Back to tourist shots...
Yesterday I spent part of the day in the far southern reaches of Seoul at the National Museum of Contemporary Art, which is located in a huge park - the aptly named Grand Park. The park also contains a theme park called Seoul Land (giggle), a zoo, a sky tram and a hobby museum. Then I got back on the most wonderful subway system in the world (so clean! so efficient! so cheap!) and went to the northern reaches of the city where I spent hours at the Gyeongbokgung Palace. It is impossible to take an ugly photograph there, I tell you. I posted oodles of them on Facebook, so go on over there and friend me so you can see them!
Within the palace city limits, there also is the National Folk Museum of Korea, which I dearly wanted to see but it was closed yesterday. I went back today, dodging school groups and the thick ranks of tourists, because I had heard that there was a very good display about Korean millinery. I had not been misled.
Beautiful, special hats - nearly all for men.
Those great black ones are actually woven from split reeds and blackened. I highly recommend all the small videos that are in many of the exhibition vitrines which show people demonstrating the techniques for making the items in the display. I only wish they had been larger so I could really see what was happening.
Awesome display of shoes and boots.
One of the little videos showed how women processed flax and wove linen. Again, I wish the screen had been larger - it was so fascinating because it did not (seem to) include any spinning of any kind beyond a bit of finger rolling. As I stood watching, I became aware of someone else also watching. It turned out to be an elderly woman who used hand gestures to indicate that she did this process when she was a child. Achk! About the millionth time I wished I could speak Korean! Instead all I could do was make amazed noises and give her a very wide-eyed look that said (as best I could manage), Oh my goodness! That's amazing! It is such a complicated, time consuming process. You must be an incredible person...or that is what I tried to convey with my eyebrows.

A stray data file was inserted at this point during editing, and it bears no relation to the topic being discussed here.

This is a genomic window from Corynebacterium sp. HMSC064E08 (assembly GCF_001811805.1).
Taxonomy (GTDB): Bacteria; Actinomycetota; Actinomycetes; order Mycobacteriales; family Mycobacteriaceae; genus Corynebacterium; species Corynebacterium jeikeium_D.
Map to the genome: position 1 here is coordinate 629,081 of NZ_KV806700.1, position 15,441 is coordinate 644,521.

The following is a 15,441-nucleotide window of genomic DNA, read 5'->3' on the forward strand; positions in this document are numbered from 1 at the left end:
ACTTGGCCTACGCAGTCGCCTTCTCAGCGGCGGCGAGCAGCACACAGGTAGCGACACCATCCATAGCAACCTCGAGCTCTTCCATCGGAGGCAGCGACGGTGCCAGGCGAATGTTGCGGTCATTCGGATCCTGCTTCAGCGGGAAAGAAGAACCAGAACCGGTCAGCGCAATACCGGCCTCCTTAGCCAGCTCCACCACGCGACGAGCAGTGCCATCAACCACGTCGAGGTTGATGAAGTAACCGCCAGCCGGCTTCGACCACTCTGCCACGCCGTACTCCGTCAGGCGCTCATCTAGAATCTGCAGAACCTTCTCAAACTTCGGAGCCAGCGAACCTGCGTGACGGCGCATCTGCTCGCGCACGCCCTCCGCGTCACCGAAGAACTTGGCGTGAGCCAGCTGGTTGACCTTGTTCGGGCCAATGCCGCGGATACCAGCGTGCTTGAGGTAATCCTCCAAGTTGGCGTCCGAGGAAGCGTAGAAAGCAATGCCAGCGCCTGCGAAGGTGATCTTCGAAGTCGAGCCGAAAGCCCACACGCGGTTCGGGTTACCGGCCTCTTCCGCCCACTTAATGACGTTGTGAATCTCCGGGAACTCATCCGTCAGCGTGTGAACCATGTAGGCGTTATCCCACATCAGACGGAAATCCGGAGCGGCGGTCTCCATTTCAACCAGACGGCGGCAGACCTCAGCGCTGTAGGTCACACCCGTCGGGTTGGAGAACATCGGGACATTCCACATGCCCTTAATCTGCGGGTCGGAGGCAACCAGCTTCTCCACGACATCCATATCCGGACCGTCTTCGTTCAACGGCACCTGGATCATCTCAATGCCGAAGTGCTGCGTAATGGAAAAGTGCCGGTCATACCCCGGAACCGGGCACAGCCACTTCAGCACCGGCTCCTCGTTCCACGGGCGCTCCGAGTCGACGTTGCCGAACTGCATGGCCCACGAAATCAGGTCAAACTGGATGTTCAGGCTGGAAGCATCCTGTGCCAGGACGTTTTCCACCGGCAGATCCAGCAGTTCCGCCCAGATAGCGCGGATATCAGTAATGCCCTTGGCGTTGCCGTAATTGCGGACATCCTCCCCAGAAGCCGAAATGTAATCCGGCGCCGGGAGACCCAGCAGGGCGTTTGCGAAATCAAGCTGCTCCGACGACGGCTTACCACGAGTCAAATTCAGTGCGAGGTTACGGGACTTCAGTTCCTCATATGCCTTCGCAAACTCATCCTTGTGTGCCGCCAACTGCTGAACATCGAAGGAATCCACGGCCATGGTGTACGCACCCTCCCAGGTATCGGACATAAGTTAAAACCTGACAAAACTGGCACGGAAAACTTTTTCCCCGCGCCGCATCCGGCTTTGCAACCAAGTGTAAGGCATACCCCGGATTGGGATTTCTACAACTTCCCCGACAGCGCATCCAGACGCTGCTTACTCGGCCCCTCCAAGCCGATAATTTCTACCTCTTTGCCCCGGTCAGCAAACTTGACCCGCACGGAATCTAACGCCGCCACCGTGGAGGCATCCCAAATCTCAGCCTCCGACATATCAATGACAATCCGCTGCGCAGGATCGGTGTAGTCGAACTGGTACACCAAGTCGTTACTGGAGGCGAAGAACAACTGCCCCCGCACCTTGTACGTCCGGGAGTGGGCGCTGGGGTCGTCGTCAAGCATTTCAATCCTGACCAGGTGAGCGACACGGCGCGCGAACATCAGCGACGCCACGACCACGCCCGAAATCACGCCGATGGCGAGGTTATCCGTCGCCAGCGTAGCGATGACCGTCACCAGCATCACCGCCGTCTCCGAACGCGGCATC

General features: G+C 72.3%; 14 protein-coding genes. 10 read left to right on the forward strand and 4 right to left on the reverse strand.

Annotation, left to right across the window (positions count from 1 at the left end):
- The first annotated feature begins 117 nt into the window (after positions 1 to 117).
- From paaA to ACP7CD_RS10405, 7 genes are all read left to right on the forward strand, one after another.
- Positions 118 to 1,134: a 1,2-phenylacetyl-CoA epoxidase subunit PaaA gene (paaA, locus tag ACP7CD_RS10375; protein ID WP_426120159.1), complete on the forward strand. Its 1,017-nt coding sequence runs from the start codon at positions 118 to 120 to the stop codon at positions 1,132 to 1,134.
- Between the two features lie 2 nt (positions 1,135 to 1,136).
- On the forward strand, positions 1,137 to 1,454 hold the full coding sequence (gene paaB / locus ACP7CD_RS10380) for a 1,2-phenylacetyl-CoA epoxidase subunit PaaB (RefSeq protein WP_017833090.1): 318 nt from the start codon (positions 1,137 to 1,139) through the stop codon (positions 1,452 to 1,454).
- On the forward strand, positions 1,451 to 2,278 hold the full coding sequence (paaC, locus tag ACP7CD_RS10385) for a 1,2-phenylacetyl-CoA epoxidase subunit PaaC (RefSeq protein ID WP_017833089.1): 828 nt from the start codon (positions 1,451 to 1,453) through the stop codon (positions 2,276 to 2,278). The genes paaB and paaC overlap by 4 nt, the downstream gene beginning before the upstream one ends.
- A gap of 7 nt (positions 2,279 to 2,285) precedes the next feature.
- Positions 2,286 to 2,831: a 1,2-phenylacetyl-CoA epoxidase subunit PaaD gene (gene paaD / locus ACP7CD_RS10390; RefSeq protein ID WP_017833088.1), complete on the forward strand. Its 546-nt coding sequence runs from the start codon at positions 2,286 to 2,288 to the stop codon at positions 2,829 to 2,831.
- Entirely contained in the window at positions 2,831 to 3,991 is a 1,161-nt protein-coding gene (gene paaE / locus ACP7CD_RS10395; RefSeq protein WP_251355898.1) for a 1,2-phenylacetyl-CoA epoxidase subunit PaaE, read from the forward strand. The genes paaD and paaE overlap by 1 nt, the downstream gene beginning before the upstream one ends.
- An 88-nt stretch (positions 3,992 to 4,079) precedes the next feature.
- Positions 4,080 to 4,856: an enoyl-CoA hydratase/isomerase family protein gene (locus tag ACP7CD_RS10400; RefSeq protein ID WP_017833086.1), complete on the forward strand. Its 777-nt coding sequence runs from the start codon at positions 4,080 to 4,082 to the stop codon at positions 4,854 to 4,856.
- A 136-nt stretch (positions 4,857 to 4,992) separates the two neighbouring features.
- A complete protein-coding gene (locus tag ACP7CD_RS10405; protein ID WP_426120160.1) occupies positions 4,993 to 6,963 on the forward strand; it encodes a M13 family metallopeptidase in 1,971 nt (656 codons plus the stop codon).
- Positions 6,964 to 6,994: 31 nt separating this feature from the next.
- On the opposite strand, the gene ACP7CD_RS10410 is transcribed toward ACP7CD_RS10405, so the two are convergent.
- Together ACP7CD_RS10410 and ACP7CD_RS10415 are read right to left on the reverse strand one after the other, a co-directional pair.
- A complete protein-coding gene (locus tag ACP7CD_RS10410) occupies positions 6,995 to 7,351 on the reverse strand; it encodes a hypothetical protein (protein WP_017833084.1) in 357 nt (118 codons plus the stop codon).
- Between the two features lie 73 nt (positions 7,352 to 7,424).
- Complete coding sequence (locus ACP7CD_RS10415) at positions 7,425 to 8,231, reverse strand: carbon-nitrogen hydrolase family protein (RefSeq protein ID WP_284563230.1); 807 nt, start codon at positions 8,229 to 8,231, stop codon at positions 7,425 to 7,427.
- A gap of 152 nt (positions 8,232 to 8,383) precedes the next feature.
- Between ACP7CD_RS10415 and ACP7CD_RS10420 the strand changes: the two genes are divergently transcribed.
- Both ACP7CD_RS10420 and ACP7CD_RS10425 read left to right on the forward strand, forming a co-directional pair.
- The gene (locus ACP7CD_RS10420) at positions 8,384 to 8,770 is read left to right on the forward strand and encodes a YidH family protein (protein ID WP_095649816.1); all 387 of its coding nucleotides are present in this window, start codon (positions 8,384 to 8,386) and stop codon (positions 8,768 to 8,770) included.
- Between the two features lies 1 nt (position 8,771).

Are these not beautiful? They were a prince's clothes. As I walked around the palace, I tried to imagine it as a going concern rather than a tourist site. What would have it been like to actually live and work within the walls of the compound? I never imagined myself as royalty but I could imagine myself as someone who would have made clothes like these. The care and attention to the stitches and cloth...so inspiring.
After I thoroughly exhausted all the possibilities of the Gyeongbokgung Palace and related institutions, I went over to Insadong district, which I had heard had some good paper and antique stores. It really was a tourist trap with tiny pockets of interesting things, like this shop that sold calligraphy supplies. I didn't spend much time there because it was too much a scene for my taste. However, there was a yarn store on the 3rd floor at the head of the street.
That store, I went in.